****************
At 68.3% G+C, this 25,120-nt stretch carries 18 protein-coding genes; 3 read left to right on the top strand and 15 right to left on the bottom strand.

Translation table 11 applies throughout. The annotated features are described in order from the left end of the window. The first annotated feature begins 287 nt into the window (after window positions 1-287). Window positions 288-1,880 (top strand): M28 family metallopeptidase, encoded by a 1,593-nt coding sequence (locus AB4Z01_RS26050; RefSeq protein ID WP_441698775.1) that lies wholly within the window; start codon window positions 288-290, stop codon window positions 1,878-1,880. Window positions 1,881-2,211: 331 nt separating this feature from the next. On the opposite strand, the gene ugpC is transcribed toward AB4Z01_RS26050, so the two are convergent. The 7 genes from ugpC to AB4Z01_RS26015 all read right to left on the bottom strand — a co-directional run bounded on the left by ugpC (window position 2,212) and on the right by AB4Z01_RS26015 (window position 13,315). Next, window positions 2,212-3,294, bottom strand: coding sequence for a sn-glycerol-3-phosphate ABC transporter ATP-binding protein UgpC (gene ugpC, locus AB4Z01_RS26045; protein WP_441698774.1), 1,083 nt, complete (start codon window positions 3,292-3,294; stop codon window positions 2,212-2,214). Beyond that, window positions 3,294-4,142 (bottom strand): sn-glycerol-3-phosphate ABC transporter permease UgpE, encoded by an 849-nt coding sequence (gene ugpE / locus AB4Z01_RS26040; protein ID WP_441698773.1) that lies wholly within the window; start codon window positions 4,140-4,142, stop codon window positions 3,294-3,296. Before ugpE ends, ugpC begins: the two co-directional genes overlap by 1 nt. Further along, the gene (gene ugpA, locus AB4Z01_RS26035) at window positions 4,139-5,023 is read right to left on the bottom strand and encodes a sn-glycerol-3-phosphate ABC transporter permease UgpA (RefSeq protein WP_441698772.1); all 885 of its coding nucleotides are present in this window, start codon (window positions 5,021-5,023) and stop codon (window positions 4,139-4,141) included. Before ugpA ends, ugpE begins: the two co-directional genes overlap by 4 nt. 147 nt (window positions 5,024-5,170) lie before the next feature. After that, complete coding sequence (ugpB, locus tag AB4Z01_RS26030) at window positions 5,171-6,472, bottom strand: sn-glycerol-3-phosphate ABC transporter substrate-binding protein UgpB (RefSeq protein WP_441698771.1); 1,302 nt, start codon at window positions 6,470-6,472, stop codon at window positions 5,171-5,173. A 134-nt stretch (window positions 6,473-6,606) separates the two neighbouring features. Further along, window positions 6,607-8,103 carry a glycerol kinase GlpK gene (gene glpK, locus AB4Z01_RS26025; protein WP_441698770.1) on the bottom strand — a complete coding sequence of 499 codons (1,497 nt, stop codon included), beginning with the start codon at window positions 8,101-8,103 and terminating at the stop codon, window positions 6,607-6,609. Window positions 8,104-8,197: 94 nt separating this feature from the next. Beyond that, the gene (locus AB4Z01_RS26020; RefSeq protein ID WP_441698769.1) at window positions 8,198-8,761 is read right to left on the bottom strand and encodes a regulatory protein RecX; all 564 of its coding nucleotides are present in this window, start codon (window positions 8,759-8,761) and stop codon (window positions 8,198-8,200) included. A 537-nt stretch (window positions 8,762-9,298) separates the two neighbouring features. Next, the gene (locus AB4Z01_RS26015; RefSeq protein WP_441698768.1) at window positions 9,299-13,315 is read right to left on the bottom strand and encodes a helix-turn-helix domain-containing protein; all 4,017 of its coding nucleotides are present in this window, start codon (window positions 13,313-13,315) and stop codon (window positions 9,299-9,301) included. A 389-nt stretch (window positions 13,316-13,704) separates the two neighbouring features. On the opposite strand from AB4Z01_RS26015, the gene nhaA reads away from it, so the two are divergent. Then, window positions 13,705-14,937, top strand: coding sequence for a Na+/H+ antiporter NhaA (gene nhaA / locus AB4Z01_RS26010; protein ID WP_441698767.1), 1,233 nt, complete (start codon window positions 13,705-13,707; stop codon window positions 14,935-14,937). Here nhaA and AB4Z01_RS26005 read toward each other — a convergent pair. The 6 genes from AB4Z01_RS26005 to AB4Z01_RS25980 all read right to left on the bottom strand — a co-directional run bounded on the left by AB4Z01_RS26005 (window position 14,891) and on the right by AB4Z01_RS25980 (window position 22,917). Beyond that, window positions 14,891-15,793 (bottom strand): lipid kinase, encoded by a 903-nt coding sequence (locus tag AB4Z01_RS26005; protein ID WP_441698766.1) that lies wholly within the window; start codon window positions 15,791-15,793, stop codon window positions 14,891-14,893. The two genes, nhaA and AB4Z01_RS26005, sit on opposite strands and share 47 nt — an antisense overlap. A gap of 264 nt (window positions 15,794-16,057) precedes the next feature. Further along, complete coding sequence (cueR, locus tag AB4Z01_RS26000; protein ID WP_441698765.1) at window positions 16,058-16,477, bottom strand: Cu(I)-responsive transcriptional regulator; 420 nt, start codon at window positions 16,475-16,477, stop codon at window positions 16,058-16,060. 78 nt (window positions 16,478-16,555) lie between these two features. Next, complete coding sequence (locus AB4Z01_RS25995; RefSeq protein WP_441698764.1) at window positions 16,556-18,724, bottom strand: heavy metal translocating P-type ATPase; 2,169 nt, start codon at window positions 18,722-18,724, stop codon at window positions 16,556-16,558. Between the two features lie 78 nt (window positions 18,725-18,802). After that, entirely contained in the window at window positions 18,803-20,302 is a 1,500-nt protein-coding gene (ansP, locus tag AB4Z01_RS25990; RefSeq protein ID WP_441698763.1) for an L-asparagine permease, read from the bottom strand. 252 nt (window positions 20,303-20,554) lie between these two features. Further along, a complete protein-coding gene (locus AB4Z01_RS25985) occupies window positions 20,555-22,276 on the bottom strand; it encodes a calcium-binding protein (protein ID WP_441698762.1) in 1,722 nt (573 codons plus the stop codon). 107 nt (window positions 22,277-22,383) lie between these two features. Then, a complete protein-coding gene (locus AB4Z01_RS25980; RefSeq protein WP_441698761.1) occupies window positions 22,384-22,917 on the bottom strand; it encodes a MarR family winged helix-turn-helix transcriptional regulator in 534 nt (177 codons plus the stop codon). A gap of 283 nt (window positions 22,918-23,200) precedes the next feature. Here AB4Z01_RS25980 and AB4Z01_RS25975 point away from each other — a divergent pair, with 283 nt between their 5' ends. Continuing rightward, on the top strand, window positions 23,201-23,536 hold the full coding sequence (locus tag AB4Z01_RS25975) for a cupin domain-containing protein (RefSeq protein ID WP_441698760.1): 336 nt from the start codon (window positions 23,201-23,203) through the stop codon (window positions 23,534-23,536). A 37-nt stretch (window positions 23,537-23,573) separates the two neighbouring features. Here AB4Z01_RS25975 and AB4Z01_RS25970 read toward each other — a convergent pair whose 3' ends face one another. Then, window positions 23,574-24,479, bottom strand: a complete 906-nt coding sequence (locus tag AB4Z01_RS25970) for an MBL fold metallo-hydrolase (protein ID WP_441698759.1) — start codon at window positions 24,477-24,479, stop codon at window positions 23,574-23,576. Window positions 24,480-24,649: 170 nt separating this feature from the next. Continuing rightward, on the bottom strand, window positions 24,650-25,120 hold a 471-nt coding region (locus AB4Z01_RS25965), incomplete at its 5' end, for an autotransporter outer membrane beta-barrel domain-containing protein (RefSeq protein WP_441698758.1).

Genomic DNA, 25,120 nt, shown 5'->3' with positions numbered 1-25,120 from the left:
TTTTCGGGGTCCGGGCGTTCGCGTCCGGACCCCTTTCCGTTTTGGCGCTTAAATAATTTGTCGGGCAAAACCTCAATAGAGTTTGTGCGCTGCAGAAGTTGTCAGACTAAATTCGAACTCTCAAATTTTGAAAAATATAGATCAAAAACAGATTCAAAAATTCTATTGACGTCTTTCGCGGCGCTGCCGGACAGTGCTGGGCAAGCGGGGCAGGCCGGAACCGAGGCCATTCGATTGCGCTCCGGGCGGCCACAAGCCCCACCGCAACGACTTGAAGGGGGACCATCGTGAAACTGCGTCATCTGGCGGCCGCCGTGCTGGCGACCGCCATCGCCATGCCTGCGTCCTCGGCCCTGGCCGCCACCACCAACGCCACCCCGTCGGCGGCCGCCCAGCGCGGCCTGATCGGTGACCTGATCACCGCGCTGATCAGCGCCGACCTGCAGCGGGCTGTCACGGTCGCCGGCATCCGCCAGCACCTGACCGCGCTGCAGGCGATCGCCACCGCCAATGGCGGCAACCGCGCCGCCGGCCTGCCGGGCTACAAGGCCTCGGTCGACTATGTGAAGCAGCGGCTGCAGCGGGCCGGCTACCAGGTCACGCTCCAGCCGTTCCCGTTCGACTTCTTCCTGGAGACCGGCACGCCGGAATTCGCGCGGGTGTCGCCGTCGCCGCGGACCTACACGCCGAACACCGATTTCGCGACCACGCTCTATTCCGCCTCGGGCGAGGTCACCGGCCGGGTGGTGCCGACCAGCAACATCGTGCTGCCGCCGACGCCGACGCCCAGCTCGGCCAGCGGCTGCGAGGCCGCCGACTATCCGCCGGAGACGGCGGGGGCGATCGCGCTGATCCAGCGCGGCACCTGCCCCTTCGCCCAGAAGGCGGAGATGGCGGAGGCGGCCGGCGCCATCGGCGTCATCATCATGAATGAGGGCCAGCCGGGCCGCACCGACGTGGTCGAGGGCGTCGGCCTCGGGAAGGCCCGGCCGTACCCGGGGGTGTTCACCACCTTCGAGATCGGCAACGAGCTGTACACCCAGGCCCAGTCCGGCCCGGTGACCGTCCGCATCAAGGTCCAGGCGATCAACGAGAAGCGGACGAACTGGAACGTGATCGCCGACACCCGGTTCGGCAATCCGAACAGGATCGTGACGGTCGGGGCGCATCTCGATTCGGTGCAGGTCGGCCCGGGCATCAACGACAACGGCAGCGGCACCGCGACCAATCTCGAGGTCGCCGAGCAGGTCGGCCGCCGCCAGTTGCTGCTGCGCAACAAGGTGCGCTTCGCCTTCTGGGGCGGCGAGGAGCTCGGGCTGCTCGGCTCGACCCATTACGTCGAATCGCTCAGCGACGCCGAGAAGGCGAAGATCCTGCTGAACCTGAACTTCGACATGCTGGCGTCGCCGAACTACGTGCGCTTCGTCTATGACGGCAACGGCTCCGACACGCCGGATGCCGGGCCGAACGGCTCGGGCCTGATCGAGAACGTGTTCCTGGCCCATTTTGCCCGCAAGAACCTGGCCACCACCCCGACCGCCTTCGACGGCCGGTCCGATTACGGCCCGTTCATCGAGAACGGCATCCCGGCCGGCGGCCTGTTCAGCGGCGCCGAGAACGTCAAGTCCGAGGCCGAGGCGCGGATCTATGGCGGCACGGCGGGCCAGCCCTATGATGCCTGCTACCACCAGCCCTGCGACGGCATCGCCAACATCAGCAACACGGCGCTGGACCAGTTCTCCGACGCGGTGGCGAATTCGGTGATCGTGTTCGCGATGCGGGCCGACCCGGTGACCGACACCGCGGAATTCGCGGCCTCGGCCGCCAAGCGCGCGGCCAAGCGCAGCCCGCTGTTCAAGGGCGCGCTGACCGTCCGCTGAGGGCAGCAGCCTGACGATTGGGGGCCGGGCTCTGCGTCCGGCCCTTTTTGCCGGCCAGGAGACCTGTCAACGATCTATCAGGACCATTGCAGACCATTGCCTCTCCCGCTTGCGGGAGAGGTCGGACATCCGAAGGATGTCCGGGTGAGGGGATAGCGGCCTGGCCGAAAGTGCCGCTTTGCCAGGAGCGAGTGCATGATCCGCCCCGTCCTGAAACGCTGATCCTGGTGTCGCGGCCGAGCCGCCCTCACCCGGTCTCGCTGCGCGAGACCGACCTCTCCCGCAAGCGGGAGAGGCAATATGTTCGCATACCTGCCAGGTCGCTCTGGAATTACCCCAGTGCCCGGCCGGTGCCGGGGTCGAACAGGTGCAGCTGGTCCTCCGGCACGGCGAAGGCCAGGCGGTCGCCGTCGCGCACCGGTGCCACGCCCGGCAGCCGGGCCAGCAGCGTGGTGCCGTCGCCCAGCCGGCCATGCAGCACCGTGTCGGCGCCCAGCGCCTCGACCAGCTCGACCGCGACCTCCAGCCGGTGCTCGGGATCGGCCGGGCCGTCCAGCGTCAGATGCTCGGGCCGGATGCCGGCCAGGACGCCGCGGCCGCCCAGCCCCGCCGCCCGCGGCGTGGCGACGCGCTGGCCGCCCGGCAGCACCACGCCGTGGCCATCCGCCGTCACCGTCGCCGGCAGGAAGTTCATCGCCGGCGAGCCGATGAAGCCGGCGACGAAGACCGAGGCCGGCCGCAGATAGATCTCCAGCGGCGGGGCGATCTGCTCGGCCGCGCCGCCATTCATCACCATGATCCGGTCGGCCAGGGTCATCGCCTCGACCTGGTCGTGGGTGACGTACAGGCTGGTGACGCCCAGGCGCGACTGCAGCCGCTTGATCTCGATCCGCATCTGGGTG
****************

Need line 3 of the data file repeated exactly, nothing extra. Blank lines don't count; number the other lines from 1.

Genomic DNA, 25,120 nt, shown 5'->3' with positions numbered 1-25,120 from the left: